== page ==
By now, the Denver Convention Center is probably cleaned up from IOUG Collaborate. The signs directing thousands of attendees to top-notch technical presentations have been removed, the twenty rental laptops which composed the classroom for Pythian’s RAC Attack class have been returned, and the vendor exhibition floor has been completely cleared out. Flight delays notwithstanding (thanks to some midwest weather), attendees are generally home by now – even those coming from places as far away as Germany and Australia.
Now that the buzz is dying down, I’ve finally found a few minutes to post my personal highlights.
First off, my favorite part of Collaborate is the opportunity to meet so many old friends and make new acquaintances who are all using Oracle technology. It’s both fun and informative to hear about the ways others are using Oracle software.
I recently helped set up an Exadata X2-8 Database Machine with the latest version of OEM Cloud Countrol (188.8.131.52). A few documents do exist for this process – the most useful of which are the Exadata Discovery Cookbook and the Setup Automation Kit. However, I found a few inconsistencies and problems; I think the existing documents I found were written on older versions of OEM and older versions of the tools. Also, there are some additional steps for older Exadatas which didn’t apply to my case.
Disclaimer: Much of what follows is pure speculation on my part. It could be completely wrong, and I’m putting it out there in the hopes that it’ll eventually be proven one way or the other.
As I’ve become Director of Communities for IOUG recently, I’m intimately involved in many aspects of leading the IOUG community. One of the areas the user group is pursuing all the time is finding new speakers, and it takes a lot of convincing before community members actually start presenting. There are many of you who have exciting projects and implementations to share but can’t quite convince themselves to actually present.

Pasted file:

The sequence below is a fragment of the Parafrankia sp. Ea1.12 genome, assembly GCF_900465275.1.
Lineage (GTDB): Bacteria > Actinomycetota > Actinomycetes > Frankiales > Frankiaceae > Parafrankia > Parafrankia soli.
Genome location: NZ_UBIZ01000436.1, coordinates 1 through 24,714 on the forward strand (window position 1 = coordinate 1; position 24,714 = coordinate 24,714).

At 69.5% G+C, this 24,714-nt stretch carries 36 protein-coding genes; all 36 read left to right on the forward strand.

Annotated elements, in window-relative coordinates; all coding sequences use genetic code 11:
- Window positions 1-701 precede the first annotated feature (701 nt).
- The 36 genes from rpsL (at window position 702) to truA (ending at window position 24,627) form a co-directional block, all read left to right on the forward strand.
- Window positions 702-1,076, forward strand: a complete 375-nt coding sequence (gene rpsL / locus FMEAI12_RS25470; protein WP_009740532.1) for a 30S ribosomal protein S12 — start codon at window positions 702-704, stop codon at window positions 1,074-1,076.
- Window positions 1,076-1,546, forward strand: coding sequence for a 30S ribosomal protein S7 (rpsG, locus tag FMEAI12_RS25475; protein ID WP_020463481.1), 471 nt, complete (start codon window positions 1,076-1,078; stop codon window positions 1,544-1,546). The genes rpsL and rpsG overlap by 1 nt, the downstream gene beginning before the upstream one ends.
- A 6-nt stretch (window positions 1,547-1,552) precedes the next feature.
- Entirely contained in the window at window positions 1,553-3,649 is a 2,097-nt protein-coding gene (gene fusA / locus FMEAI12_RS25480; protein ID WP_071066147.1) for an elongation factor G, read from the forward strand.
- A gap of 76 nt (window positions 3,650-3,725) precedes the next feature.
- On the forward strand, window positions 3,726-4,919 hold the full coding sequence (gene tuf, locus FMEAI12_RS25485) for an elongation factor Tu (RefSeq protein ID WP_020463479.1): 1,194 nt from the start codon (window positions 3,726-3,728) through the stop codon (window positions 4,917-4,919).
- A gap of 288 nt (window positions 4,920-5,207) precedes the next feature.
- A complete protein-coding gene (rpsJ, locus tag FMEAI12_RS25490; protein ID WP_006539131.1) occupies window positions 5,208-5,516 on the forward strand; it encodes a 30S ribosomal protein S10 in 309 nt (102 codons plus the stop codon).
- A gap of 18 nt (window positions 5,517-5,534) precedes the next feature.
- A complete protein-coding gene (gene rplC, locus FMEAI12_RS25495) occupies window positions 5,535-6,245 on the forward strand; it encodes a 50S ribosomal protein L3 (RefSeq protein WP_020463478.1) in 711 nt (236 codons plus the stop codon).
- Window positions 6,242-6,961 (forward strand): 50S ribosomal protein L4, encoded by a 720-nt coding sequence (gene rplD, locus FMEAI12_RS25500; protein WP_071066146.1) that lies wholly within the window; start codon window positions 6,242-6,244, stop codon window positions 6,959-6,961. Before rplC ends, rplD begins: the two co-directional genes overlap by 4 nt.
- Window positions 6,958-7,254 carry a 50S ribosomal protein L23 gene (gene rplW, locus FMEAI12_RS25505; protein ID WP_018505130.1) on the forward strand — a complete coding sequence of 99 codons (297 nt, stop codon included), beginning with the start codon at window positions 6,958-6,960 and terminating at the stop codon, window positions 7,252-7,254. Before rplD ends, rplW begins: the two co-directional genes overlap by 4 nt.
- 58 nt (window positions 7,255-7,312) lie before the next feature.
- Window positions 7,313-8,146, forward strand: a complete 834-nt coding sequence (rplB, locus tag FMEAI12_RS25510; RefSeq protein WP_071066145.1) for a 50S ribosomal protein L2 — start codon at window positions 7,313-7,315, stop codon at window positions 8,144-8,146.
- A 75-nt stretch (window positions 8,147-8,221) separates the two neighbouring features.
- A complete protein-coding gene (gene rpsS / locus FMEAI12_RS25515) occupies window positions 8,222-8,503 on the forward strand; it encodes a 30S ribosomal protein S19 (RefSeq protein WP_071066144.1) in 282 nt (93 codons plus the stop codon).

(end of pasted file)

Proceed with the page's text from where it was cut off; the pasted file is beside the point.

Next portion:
So, whether you are a total newbie presenter or a presenter with experience that didn’t present at IOUG Collaborate conference yet, you might find this webinar useful: IOUG: Call for Speakers Informational Webinar. I hope to see you select one of your projects or a technical area you are excited and knowledgeable about and send your abstract. Feel free to post any question if have them — I’ll make sure they get answered.
Oracle OpenWorld 2012 is just over a month away, and yes, we are organizing the Annual Oracle Bloggers Meetup — one of your top favorite events of OpenWorld.
What: Oracle Bloggers Meetup 2012
When: Wed, 3-Oct-2012, 5:30pm
If you are looking to kick start your community contributions or looking to volunteer more than what you already do, I have an awesome suggestion for you — nominate yourself to serve as IOUG Oracle RAC SIG Board Officers volunteer. You don’t need to be an Oracle RAC expert to be successful in that role but you do need to be disciplined, creative, passionate about Oracle technology and community and have a bit of time to contribute regularly. I’d advise to plan to contribute at least an hour per week.
This release is just a quick bug fix release of an older 1.1.1 version of the plug-in. It’s long overdue but I’ve managed to fix “” problem only couple weeks ago. I’ve distributed the new version to the folks who have reached out to me by email of via blog reporting the issue in the [...]
This blog post covers day 0 of UKOUG 2011 — Sunday, 4th of December, 2011. Since there were so many of us from Pythian at the conference, I’m adding my name in the blog post title. I think I will be doing it for all conference posts as I think I’ve been doing for some [...]
My good friend (and personal hero) Cary Millsap is doing a series of one day classes around the world — Mastering Oracle Trace Data. One of them is conveniently scheduled in Birmingham Thursday next week right after the UKOUG Conference. It’s not far from the Birmingham ICC where the UKOUG Technology and Business Suite Conference [...]
Today I want to show what kind of IO performance we can get from Oracle Database Appliance (ODA). In this part, I will focus on hard disks. That’s right — those good old brown spinning disks. I often use Oracle ORION tool to stress-test an IO subsystem and find it’s limits. It’s a very simple [...]